COVID-19 as an OSHA Recordable Illness?
OSHA has posted a new directive on its website, “Recording workplace exposures to COVID-19,” where it states:
"COVID-19 can be a recordable illness if a worker is infected as a result of performing their work-related duties. However, employers are only responsible for recording cases of COVID-19 if all of the following are true:
- The case is a confirmed case of COVID-19 (see CDC information on persons under investigation and presumptive positive and laboratory-confirmed cases of COVID-19);
- The case is work-related, as defined by 29 CFR 1904.5; and
- The case involves one or more of the general recording criteria set forth in 29 CFR 1904.7 (e.g. medical treatment beyond first-aid, days away from work)."
As part of the “Essential Critical Infrastructure Workforce” recognized by the Cybersecurity and Infrastructure Security Agency (CISA) on March 28, 2020, members of the component manufacturing and framing industries should be concerned with the position OSHA has taken with regard to viewing COVID-19 as a recordable illness.
COVID-19 is a virus and, as such, should be treated identically to the common cold virus/flu virus, per provisions written in 29 CFR Part 1904.5(b)(2)(viii) (i.e., not a recordable illness). The reason to treat COVID-19 in the same manner is because, like the common cold or flu, it is impossible to determine if exposure to COVID-19 is work-related.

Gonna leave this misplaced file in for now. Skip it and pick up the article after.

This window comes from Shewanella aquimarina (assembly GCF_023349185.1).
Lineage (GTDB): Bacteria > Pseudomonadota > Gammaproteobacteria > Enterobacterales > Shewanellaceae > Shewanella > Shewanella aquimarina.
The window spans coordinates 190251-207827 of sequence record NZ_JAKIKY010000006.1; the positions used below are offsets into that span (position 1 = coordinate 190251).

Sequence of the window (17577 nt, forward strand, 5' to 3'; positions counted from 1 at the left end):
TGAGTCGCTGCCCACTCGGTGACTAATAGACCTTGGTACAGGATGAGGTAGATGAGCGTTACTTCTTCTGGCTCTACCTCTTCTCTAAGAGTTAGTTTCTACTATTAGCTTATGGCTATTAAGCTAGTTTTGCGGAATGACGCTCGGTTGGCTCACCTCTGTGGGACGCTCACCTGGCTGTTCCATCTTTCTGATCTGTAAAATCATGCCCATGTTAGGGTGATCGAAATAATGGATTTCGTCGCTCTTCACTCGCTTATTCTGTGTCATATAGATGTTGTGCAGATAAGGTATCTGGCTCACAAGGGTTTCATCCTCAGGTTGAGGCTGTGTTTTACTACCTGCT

Please use the sample letters linked below to communicate on behalf of your company the industry’s position to Principal Deputy Assistant Secretary of Labor Loren Sweatt. Send the letter to The Honorable Loren Sweatt at Sweatt.Loren@dol.gov, with copies to the individuals listed at the end of the letter, as soon as possible.
Your voice is needed to ensure that common sense prevails and COVID-19 is no longer considered a recordable illness. If you submit a letter, please let us know so that we can track and coordinate the overall advocacy effort by component manufacturers and framers on this issue.